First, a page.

Next up the ladder in terms of price and customization is Savant. While it still very much relies on a template-based interface, Savant offers a little more in terms of personalization, and it’s probably the safest bet if you want to know for certain that your touchscreens will be as pretty as possible. I also think Savant has the best hard-button remote control of any control system, which may be enticing if you do a lot of TV watching. It even has Siri built in, which is a big plus for Apple fans. Savant isn’t quite as easy to retrofit as is Control4, though, making it better suited to new construction.

 

At the top of the home control food chain is Crestron—by far the most expensive home-automation solution, but also the most customizable. Honestly, you’re only limited by the imagination and programming skills of your installer. You want that bridge of the Enterprise aesthetic? Totally doable, as long as you don’t mind paying for the custom programming. Have a palatial estate with 100 rooms or more? Crestron will thrive there, where Control4 and Savant might start to choke. 

 

Ultimately, though, no matter which control and automation solution you gravitate toward, the skill of your installer will make all the difference in terms of functionality, personalization, and reliability. So, it may be wise to ask if they have a show home or other demo space where you can see their work in action.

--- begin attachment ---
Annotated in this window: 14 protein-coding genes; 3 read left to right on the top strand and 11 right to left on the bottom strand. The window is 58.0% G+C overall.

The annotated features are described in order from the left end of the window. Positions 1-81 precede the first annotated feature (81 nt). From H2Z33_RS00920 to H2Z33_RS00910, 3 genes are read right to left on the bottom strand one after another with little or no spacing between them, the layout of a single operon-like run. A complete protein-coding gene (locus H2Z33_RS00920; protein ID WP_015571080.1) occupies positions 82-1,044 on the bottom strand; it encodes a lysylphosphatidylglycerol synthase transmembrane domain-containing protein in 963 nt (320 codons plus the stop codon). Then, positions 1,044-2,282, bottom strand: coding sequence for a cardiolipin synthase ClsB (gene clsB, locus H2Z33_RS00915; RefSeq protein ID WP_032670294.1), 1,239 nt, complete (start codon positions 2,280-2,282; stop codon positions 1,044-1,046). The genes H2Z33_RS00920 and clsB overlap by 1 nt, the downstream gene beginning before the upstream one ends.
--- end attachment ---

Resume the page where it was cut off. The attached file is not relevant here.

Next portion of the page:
Dennis Burger

Dennis Burger is an avid Star Wars scholar, Tolkien fanatic, and Corvette enthusiast
who somehow also manages to find time for technological passions including high-
end audio, home automation, and video gaming. He lives in the armpit of 
Alabama with
his wife Bethany and their four-legged child Bruno, a 75-pound 
American Staffordshire
Terrier who thinks he’s a Pomeranian.

What Makes a Good Control System?

What Makes a Good Control System?

A good control system is the backbone of any high-end home entertainment system, whether that system resides in a dedicated home theater space or in a multipurpose media room. No matter how great the picture quality, how immersive the audio, how effective the lighting control, the experience falls apart if the control system falls short. If people don’t enjoy operating the system, they won’t enjoy using the system.